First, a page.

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Tamika Tremaglio, C'92, gives a talk about authenticity

Lives of Significance

Tamika Tremaglio, C'92

Be Authentic

“Success isn’t about faking it until you make it,” says Tamika Tremaglio, C’92, as she gives the keynote speech to hundreds of Mount students and faculty at the annual SPARC Festival.

“Rather, you have to be in an environment that fosters that authenticity. My biggest failure was not being myself.”


Tremaglio credits the Mount with helping her learn about kindness and service.

As an undergraduate at the Mount, Tamika earned her bachelor’s in business administration, was on the student defense council and started the dance team.

She continued her education at the University of Maryland School of Law where she earned her Juris Doctor and then pursued an MBA from the University of Baltimore.

Currently, Tamika is the Greater Washington managing principal at Deloitte. She’s responsible for overseeing more than 10,000 audit, tax, advisory and consulting professionals in the region.

Lessons from the Mount

Who she is today and the journey to her purpose can be understood in a letter she penned to her younger self which includes these 10 reminders:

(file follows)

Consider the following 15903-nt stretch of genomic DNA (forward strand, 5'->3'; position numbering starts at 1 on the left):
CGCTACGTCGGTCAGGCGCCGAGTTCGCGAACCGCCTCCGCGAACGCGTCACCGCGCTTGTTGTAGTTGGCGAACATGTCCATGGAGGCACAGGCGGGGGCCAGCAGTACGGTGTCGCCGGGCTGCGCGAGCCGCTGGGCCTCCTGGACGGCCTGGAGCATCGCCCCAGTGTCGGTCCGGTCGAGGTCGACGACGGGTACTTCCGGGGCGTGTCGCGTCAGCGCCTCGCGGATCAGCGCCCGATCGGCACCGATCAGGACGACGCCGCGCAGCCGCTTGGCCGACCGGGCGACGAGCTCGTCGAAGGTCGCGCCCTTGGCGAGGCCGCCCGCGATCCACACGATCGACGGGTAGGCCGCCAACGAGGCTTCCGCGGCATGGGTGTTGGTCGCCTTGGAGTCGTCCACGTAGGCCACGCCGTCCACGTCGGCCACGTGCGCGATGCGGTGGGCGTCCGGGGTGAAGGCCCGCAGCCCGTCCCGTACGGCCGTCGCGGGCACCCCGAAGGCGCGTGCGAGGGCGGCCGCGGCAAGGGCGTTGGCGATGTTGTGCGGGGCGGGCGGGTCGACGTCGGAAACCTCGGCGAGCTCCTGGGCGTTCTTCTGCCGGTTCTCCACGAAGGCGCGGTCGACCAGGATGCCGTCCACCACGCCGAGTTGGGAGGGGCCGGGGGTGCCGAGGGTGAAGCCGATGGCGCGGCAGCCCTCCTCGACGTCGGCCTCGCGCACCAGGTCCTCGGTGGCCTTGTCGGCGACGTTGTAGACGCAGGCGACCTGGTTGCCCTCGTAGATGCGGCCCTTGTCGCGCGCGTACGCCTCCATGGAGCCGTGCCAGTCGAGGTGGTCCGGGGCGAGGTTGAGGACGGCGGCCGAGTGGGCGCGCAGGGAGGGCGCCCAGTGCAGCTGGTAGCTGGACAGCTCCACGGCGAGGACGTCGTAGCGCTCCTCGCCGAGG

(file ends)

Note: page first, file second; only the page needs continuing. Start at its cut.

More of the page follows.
1. If you could be so “lucky,” choose a partner in every sense of the word—one who contributes equally and sees your success as their success.
  2. Create your personal brand.
  3. Do not compare yourself to others; live your own purpose.
  4. Find your true passion.
  5. Give the gift of experiences, time and presence to your children and always lead by example.
  6. Be authentic.
  7. Don’t allow your struggles to take away your joy.
  8. Have integrity in everything you do.
  9. Remember, chance favors the prepared individual.
  10. Take risks—remove fear from the equation. Don’t let the acronym stand for Forget Everything and Run, but rather Face Everything and Rise!

She says the beginnings of her success started with simple human kindness, and the Mount is exceptionally good at that. “My role, and purpose, is to be a servant leader and that’s something I learned at the Mount,” she explains. “The impact that I can make on other people—and my upbringing—those things were reinforced on campus.”